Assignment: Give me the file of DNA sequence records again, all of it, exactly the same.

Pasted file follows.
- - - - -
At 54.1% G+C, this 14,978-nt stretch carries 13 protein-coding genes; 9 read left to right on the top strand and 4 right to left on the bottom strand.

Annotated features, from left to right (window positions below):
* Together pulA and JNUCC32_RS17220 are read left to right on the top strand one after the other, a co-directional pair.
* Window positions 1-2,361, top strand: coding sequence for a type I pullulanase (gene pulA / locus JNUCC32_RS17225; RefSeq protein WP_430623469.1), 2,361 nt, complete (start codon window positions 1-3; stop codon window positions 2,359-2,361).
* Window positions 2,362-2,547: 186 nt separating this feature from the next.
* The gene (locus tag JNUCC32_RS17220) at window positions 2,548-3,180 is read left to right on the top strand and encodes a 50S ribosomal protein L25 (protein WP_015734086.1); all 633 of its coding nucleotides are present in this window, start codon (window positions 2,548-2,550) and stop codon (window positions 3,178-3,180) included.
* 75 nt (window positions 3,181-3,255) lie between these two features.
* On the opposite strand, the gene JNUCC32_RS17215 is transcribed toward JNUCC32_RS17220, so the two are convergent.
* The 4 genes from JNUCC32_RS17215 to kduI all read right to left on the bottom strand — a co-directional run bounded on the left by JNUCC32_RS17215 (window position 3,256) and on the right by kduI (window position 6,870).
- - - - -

At 54.1% G+C, this 14,978-nt stretch carries 13 protein-coding genes; 9 read left to right on the top strand and 4 right to left on the bottom strand.

Annotated features, from left to right (window positions below):
* Together pulA and JNUCC32_RS17220 are read left to right on the top strand one after the other, a co-directional pair.
* Window positions 1-2,361, top strand: coding sequence for a type I pullulanase (gene pulA / locus JNUCC32_RS17225; RefSeq protein WP_430623469.1), 2,361 nt, complete (start codon window positions 1-3; stop codon window positions 2,359-2,361).
* Window positions 2,362-2,547: 186 nt separating this feature from the next.
* The gene (locus tag JNUCC32_RS17220) at window positions 2,548-3,180 is read left to right on the top strand and encodes a 50S ribosomal protein L25 (protein WP_015734086.1); all 633 of its coding nucleotides are present in this window, start codon (window positions 2,548-2,550) and stop codon (window positions 3,178-3,180) included.
* 75 nt (window positions 3,181-3,255) lie between these two features.
* On the opposite strand, the gene JNUCC32_RS17215 is transcribed toward JNUCC32_RS17220, so the two are convergent.
* The 4 genes from JNUCC32_RS17215 to kduI all read right to left on the bottom strand — a co-directional run bounded on the left by JNUCC32_RS17215 (window position 3,256) and on the right by kduI (window position 6,870).